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On April 1, 2021, in a town where few people can agree on anything, the Supreme Court of the United States (SCOTUS) unanimously sided with Facebook.
In ruling on Facebook v. Duguid, SCOTUS gave the SMS marketing industry some good news: text message marketers could expect to see fewer frivolous class-action lawsuits focusing on automated telephone dialing systems (ATDS). However, it’s by no means open season on the Telephone Consumer Protection Act (TCPA).
How Facebook v. Duguid Became a Supreme Court Case
According to reports, Noah Duguid was assigned a new cell phone number in 2014 and started getting login account alerts from Facebook in the form of automated text messages. Duguid did not have a Facebook account, and these messages were presumably directed at the previous owner of that phone number. Duguid asked Facebook to stop the messages, but the messages did not stop.
Duguid filed a class-action lawsuit against Facebook in 2015 in the United States District Court for the Northern District of California. The lawsuit alleged that, since he didn’t have a Facebook account, he hadn’t opted in to receive the messages. Thus, Facebook was violating the TCPA prohibition against automatic telephone dialing systems. The Federal Communications Commission (FCC), administrators of the TCPA, previously ruled that SMS and MMS messages fall under TCPA legislation since they’re delivered over cellular lines; thus, they’re considered with the same regard as phone calls. Facebook could receive fines of $500 to $1,500 for each text they sent Duguid. Because it was a class-action lawsuit, Facebook could also be fined for similar messages the firm sent to other cell phone owners. Damages could potentially add up to billions of dollars.
Facebook lost the initial case, then lost again on appeal. They took it to the Ninth Circuit Court of Appeals and lost again. The Supreme Court was the next step.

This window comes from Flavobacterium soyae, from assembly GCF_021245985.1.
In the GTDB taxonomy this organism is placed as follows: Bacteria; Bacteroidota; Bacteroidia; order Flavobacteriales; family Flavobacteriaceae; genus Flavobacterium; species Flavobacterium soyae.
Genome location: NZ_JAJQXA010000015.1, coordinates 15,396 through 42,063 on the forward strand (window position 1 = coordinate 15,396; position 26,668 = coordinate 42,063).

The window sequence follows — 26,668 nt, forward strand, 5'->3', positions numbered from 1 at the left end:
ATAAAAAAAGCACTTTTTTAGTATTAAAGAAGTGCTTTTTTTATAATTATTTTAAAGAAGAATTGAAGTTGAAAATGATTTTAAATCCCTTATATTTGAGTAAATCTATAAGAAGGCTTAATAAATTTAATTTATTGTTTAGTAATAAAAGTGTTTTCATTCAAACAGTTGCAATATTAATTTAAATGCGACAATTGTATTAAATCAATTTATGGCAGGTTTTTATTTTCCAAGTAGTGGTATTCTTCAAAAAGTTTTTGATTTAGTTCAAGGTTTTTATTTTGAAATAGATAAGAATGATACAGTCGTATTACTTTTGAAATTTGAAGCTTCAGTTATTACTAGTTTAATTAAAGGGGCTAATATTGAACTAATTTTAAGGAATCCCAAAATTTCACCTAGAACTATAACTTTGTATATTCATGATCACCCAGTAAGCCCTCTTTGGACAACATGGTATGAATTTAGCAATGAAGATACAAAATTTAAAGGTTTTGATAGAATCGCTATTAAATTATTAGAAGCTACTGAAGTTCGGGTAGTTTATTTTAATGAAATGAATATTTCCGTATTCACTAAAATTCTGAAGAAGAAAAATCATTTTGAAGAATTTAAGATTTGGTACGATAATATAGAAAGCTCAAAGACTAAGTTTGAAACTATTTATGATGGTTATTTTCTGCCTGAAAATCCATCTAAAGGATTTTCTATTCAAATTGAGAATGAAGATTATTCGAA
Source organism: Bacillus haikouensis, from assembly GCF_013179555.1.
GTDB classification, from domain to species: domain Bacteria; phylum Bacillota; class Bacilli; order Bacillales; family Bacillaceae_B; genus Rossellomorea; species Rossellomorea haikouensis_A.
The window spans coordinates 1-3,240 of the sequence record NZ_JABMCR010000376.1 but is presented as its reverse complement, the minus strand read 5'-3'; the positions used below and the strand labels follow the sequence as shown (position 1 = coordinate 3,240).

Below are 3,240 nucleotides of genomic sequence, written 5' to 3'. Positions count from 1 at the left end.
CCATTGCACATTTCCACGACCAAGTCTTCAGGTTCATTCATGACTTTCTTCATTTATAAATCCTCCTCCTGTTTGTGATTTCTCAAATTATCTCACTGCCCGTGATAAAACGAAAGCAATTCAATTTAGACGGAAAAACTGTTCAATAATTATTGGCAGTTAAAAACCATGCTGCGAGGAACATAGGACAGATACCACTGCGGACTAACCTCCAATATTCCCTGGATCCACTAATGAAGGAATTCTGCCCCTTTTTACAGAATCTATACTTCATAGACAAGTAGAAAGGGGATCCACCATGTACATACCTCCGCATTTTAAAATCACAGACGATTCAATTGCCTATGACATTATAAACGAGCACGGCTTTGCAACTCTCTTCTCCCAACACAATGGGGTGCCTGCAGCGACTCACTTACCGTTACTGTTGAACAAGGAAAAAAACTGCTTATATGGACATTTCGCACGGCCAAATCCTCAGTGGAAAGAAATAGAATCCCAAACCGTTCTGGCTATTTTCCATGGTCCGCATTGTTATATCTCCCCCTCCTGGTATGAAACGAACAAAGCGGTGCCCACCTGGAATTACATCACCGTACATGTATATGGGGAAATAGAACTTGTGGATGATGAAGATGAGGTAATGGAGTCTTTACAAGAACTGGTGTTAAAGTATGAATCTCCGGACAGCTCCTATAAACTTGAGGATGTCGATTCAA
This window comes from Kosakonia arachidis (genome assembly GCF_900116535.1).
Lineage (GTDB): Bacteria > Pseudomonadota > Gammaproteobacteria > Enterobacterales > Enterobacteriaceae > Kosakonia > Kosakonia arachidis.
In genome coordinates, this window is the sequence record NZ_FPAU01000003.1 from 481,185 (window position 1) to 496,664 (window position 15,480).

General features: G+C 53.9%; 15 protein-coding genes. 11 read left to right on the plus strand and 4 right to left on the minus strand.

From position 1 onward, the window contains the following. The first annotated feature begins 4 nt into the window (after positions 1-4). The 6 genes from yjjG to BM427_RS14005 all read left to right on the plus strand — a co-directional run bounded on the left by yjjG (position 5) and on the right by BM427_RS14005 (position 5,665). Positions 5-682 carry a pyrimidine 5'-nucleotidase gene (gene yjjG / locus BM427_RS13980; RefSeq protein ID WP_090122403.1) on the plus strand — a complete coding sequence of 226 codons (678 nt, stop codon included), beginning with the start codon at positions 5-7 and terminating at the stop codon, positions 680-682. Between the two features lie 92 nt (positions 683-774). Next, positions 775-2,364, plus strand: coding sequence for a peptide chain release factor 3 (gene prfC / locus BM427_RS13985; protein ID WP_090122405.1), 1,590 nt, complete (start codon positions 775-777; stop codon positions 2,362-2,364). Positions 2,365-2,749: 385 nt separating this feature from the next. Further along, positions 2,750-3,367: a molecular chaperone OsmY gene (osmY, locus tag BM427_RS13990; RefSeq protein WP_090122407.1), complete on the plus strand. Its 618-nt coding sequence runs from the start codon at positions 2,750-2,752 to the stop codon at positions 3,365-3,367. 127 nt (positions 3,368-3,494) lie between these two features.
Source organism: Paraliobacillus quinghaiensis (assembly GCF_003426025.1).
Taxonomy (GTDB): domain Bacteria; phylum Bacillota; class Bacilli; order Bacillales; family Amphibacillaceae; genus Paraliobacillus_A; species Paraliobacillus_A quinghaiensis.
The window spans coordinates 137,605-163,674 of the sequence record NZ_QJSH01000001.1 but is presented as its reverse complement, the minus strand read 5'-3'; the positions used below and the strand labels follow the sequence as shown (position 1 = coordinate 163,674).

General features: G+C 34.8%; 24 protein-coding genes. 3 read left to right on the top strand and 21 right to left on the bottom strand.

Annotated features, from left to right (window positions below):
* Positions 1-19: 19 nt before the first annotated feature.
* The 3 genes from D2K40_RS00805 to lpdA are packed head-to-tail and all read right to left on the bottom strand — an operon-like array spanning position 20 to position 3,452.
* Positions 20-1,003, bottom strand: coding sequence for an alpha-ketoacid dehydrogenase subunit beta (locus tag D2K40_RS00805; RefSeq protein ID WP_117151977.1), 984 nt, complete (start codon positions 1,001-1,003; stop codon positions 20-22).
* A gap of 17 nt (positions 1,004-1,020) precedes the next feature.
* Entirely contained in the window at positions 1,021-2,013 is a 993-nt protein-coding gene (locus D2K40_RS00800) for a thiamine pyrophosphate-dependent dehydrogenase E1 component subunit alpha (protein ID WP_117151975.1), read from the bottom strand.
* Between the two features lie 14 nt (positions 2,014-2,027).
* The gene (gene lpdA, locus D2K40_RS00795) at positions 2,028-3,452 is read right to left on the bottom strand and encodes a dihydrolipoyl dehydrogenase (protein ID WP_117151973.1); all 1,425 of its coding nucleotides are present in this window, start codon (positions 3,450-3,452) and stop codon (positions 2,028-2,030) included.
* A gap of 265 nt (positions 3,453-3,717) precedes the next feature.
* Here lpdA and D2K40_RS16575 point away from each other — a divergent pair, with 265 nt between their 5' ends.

Defining an Automated Telephone Dialing System
For many years, the FCC and the courts defined an automated telephone dialing system as any system or device that could automatically dial from a database of stored numbers. Indeed, in ruling against Facebook, the Ninth Circuit Court of Appeals based its rulings on historical interpretations of the TCPA.
Facebook argued that these interpretations were very broad. Their appeal maintained that when the TCPA was enacted in 1991, it was aimed at systems that used a random or sequential number generator that either stored or produced numbers. That was the technology in 1991. Facebook’s system, and most systems in use today, don’t have random or sequential number generators. That technology is virtually obsolete.
In her opinion, Justice Sotomayor observed that “expanding the definition of an autodialer to encompass any equipment that merely stores and dials telephone numbers would take a chainsaw to these nuanced problems when Congress meant to use a scalpel.” She went on to point out that the broad definition “could affect ordinary cell phone owners in the course of commonplace usage, such as speed dialing or sending automated text message responses.”
Industry observers praised the decision, noting that most class-action lawsuits of this type target large companies with lots of assets and are filed by attorneys who make this the focus of their business. They ignore the fly-by-night violators who are the real perpetrators.
What SMS Marketers Can Learn
Industry experts point out that the SCOTUS decision was a narrow one. The burden is still on businesses to ensure they’re not violating the TCPA. The 1991 legislation is extensive, but its three main thrusts are:
- A prohibition of automated telephone dialing system calls, including to those who haven’t opted in.
- A ban against artificial and pre-recorded voice calls (robocalls).
- No calls to phone numbers on the National Do-Not-Call register.
Learn More About TCPA Requirements
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